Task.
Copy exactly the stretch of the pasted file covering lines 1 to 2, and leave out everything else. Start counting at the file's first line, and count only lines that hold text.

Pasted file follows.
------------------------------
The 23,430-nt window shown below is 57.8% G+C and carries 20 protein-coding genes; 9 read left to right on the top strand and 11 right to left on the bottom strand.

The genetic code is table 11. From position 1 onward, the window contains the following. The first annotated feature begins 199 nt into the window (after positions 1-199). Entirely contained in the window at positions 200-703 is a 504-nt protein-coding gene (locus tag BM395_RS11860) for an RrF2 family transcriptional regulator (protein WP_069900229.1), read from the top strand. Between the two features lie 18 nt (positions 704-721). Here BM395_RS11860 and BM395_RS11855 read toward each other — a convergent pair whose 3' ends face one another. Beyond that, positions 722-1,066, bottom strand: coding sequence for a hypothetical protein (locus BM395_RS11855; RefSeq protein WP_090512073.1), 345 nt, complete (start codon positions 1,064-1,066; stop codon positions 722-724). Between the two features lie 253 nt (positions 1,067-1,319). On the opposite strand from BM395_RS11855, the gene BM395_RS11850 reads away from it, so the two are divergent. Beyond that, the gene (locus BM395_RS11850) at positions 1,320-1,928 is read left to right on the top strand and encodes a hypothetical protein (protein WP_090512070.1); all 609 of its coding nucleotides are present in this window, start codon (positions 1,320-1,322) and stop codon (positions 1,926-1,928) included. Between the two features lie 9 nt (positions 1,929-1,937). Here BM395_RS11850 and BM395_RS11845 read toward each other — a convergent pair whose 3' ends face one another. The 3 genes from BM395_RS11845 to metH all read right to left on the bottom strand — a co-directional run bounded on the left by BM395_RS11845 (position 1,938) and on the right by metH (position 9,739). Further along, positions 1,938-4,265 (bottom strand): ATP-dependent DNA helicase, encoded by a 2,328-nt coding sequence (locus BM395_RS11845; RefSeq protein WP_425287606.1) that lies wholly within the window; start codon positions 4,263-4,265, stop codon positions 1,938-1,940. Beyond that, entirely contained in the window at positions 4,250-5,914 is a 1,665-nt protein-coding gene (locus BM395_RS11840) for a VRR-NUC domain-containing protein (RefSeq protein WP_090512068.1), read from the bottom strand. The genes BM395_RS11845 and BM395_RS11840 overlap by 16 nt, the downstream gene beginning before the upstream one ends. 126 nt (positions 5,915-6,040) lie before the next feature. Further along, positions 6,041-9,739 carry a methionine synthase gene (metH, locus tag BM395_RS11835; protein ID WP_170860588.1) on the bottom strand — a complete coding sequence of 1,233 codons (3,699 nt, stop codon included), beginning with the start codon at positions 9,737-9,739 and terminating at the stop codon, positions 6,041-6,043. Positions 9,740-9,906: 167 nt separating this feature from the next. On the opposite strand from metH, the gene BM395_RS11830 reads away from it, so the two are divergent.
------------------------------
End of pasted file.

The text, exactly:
The 23,430-nt window shown below is 57.8% G+C and carries 20 protein-coding genes; 9 read left to right on the top strand and 11 right to left on the bottom strand.

The genetic code is table 11. From position 1 onward, the window contains the following. The first annotated feature begins 199 nt into the window (after positions 1-199). Entirely contained in the window at positions 200-703 is a 504-nt protein-coding gene (locus tag BM395_RS11860) for an RrF2 family transcriptional regulator (protein WP_069900229.1), read from the top strand. Between the two features lie 18 nt (positions 704-721). Here BM395_RS11860 and BM395_RS11855 read toward each other — a convergent pair whose 3' ends face one another. Beyond that, positions 722-1,066, bottom strand: coding sequence for a hypothetical protein (locus BM395_RS11855; RefSeq protein WP_090512073.1), 345 nt, complete (start codon positions 1,064-1,066; stop codon positions 722-724). Between the two features lie 253 nt (positions 1,067-1,319). On the opposite strand from BM395_RS11855, the gene BM395_RS11850 reads away from it, so the two are divergent. Beyond that, the gene (locus BM395_RS11850) at positions 1,320-1,928 is read left to right on the top strand and encodes a hypothetical protein (protein WP_090512070.1); all 609 of its coding nucleotides are present in this window, start codon (positions 1,320-1,322) and stop codon (positions 1,926-1,928) included. Between the two features lie 9 nt (positions 1,929-1,937). Here BM395_RS11850 and BM395_RS11845 read toward each other — a convergent pair whose 3' ends face one another. The 3 genes from BM395_RS11845 to metH all read right to left on the bottom strand — a co-directional run bounded on the left by BM395_RS11845 (position 1,938) and on the right by metH (position 9,739). Further along, positions 1,938-4,265 (bottom strand): ATP-dependent DNA helicase, encoded by a 2,328-nt coding sequence (locus BM395_RS11845; RefSeq protein WP_425287606.1) that lies wholly within the window; start codon positions 4,263-4,265, stop codon positions 1,938-1,940. Beyond that, entirely contained in the window at positions 4,250-5,914 is a 1,665-nt protein-coding gene (locus BM395_RS11840) for a VRR-NUC domain-containing protein (RefSeq protein WP_090512068.1), read from the bottom strand. The genes BM395_RS11845 and BM395_RS11840 overlap by 16 nt, the downstream gene beginning before the upstream one ends. 126 nt (positions 5,915-6,040) lie before the next feature. Further along, positions 6,041-9,739 carry a methionine synthase gene (metH, locus tag BM395_RS11835; protein ID WP_170860588.1) on the bottom strand — a complete coding sequence of 1,233 codons (3,699 nt, stop codon included), beginning with the start codon at positions 9,737-9,739 and terminating at the stop codon, positions 6,041-6,043. Positions 9,740-9,906: 167 nt separating this feature from the next. On the opposite strand from metH, the gene BM395_RS11830 reads away from it, so the two are divergent.